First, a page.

Unfortuntely, as a top health official has warned, La Belle France is far from its goal of reducing the number of new Covid-19 infections to under 5,000 a day. This could have grave consequences for everyone’s Christmas, or not if like us you were not planning on spending it with anyone else.
Jérôme Salomon, Chief of Santé Publique France. (Image: AFP)
President Emmanuel Macron had promised to end the current partial-lockdown on 15th December, but only if the second wave of coronavirus infections is brought within the 5,000 cases mark. His goal of lifting the travel restrictions in time for the Festive Season appeared in jeopardy this week, with senior health official Jérôme Salomon saying the government’s targets would be very hard to meet. He told a press conference:
Despite all our efforts, we are still faced with a high risk of a rebound in the epidemic and France was still a long way off from its objective of getting under the threshold of 5,000 new Covid-19 cases a day.
From a high of 50,000-60,000 cases a day in late October the number of infections has fallen to on average 10,000 a day over the past week but that now appears to have tapered off. This might well be due to the actions of 60% of the French public who claim not to be strictly observing the rules. I’m part of the 40% who are observing both the spirit and the letter.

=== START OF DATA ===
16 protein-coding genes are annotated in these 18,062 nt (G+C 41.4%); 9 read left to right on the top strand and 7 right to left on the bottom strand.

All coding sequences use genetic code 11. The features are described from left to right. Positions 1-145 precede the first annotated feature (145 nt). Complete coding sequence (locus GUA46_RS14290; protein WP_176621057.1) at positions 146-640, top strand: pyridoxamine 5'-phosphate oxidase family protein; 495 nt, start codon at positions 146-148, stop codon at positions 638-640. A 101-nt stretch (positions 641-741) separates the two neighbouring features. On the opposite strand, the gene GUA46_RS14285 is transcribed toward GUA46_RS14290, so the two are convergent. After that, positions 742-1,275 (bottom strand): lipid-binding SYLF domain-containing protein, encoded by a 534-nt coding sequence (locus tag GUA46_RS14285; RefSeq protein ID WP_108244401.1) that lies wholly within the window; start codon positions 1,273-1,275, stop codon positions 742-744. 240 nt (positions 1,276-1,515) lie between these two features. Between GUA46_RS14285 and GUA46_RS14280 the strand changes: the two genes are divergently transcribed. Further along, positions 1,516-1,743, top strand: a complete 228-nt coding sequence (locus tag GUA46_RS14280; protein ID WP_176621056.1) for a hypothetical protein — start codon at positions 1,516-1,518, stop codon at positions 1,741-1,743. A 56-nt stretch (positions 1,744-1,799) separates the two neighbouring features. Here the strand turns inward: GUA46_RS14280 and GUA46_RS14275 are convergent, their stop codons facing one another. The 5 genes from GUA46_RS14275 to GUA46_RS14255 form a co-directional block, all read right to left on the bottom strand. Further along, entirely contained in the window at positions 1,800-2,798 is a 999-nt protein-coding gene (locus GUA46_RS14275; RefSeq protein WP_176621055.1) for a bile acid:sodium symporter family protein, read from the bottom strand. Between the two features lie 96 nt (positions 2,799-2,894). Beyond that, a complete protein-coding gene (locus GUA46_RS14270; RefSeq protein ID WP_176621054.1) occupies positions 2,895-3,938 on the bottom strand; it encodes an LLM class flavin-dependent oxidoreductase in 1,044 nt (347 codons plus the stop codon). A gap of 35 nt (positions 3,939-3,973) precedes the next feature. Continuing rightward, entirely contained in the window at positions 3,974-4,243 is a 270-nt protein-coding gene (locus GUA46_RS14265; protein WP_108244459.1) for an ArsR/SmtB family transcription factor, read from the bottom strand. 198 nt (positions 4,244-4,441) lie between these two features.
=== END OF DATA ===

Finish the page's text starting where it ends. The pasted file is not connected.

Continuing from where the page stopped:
The chart below from Our World in Data shows how the drop in cases in France has stagnated.
On Sunday, France recorded 11,022 new infections over the previous 24 hours. On Monday, the number was 3,198, but there is usually a weekend lag in reporting resulting in numbers dropping on Mondays.
In hospital intensive care wards, the number of patients stood at 3,210 – above the target of 3,000 maximum, although that number was continuing its steady decrease from nearly 5,000 mid-November to the current level. Intensive care numbers lag around two-to-three weeks behind case numbers due to the incubation time of the virus.
France entered a second lockdown on 30th October. The restrictions were eased somewhat on 28th November, when businesses selling “non-essential” goods and services, such as bookshops and hairdressers, were allowed to reopen. On the couple of occasions I have ventured out to buy food, it has felt as if everyone and his dog was out, much like last minute shopping on Christmas Eve. Of course, everyone in France still has to fill out attestations (permission forms) whenever they leave their home.
Bars and restaurants remain closed and will not reopen on 15th December even if the government does decide to ahead with lifting the partial-lockdown. Macron has outlined a later reopening for these on 20th January, but once again only if the number of new cases remains below 5,000 per day.
Let’s hope numbers start to move in the right direction again so that those who want to can spend Christms with some of their relatives.